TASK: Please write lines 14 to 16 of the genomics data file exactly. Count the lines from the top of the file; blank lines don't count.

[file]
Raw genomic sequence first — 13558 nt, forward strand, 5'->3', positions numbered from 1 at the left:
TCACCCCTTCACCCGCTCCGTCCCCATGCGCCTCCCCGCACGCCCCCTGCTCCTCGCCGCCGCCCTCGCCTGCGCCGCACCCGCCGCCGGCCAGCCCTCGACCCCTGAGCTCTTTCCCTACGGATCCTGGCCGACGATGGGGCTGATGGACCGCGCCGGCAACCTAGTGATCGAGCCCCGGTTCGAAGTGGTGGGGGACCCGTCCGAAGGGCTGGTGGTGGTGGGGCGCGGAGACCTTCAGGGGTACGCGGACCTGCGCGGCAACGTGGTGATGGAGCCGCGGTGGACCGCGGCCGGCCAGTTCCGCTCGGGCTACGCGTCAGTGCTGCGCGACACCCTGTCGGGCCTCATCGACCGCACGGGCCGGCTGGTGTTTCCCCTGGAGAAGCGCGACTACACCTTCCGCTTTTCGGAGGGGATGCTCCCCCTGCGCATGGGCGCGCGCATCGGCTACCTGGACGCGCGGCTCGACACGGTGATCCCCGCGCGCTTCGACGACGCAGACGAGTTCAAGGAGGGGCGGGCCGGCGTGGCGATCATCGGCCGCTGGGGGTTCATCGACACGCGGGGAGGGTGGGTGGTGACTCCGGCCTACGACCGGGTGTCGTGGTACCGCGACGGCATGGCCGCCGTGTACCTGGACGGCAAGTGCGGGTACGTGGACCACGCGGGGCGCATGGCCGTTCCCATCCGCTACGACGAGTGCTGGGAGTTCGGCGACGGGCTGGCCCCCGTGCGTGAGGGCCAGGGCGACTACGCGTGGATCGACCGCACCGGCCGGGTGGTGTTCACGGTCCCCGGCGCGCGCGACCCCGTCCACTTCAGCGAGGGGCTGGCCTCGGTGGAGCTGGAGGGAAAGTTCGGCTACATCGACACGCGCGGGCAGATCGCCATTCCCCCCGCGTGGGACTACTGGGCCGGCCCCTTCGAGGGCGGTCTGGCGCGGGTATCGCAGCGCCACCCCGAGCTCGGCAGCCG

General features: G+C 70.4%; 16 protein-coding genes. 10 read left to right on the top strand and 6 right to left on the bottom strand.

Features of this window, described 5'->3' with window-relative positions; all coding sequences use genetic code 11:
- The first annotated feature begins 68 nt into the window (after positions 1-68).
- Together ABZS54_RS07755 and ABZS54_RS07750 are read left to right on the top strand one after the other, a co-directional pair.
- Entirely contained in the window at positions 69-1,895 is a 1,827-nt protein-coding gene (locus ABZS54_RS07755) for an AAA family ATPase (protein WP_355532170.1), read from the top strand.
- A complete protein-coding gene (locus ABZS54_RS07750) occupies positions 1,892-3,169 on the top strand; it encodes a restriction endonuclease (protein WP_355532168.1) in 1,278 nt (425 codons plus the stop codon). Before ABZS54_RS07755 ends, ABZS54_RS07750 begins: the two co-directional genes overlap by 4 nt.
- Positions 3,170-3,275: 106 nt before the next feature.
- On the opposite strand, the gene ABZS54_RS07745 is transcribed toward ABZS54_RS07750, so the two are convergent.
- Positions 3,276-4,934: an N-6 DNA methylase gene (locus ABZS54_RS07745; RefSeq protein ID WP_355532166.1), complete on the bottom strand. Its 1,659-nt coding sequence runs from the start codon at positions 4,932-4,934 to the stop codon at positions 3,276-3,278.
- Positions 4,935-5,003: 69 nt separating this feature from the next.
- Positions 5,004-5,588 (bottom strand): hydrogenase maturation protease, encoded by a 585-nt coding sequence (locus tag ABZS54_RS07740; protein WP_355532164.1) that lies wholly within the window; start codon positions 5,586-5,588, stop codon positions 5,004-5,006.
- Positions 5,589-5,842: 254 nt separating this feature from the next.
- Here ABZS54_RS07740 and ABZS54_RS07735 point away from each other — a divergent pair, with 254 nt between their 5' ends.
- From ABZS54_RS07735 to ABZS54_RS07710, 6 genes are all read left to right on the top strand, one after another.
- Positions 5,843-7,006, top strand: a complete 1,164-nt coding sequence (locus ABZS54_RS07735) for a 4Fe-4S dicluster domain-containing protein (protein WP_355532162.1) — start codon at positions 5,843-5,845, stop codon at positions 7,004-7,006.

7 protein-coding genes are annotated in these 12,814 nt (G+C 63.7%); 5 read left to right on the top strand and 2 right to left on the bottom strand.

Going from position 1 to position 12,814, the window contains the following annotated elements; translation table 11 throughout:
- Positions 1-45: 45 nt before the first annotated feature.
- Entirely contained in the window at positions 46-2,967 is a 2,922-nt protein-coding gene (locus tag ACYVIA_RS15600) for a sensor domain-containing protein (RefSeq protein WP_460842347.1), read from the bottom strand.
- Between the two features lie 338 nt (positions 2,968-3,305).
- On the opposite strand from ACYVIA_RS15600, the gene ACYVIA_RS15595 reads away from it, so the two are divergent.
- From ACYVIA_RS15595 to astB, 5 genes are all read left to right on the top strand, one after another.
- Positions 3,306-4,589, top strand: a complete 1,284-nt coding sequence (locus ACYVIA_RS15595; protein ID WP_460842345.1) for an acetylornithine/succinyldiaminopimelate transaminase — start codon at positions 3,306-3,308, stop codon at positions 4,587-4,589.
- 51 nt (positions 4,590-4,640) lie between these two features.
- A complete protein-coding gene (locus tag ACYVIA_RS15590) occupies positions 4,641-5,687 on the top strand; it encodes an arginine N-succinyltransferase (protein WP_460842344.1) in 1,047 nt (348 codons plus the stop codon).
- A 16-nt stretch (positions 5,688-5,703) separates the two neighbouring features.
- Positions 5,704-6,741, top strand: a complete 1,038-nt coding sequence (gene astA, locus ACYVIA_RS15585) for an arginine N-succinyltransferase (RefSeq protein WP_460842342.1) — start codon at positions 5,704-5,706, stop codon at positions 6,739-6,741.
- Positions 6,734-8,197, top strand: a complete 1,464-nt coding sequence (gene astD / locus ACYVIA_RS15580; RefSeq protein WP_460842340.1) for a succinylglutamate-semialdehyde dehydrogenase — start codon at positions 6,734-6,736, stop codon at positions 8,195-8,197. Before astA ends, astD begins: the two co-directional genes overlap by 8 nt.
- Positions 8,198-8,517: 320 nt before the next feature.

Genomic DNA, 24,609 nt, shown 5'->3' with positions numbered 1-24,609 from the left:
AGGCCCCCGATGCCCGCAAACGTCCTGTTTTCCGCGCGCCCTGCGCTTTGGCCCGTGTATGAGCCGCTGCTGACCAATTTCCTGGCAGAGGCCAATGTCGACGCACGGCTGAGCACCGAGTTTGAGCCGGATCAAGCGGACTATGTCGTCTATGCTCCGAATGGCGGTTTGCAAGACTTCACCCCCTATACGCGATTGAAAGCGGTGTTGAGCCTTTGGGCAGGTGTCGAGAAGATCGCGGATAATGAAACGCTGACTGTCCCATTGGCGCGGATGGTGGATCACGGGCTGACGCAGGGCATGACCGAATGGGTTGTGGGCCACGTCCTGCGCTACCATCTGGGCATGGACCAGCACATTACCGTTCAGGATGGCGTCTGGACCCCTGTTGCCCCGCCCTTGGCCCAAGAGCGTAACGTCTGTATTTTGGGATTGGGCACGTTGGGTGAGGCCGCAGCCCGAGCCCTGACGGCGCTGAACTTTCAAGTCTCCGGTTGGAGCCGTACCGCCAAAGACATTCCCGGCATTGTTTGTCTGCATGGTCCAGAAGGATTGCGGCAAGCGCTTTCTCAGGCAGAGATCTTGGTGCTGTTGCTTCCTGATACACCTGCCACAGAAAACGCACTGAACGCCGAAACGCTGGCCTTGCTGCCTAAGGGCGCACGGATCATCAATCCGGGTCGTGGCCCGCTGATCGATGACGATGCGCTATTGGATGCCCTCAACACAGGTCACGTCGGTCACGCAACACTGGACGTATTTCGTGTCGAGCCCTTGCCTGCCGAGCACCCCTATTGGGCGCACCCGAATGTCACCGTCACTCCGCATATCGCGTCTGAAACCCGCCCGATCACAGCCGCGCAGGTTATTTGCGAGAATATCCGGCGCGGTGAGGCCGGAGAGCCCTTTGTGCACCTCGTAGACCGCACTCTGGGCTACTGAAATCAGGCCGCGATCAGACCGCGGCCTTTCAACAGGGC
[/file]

- Positions 5,589-5,842: 254 nt separating this feature from the next.
- Here ABZS54_RS07740 and ABZS54_RS07735 point away from each other — a divergent pair, with 254 nt between their 5' ends.
- From ABZS54_RS07735 to ABZS54_RS07710, 6 genes are all read left to right on the top strand, one after another.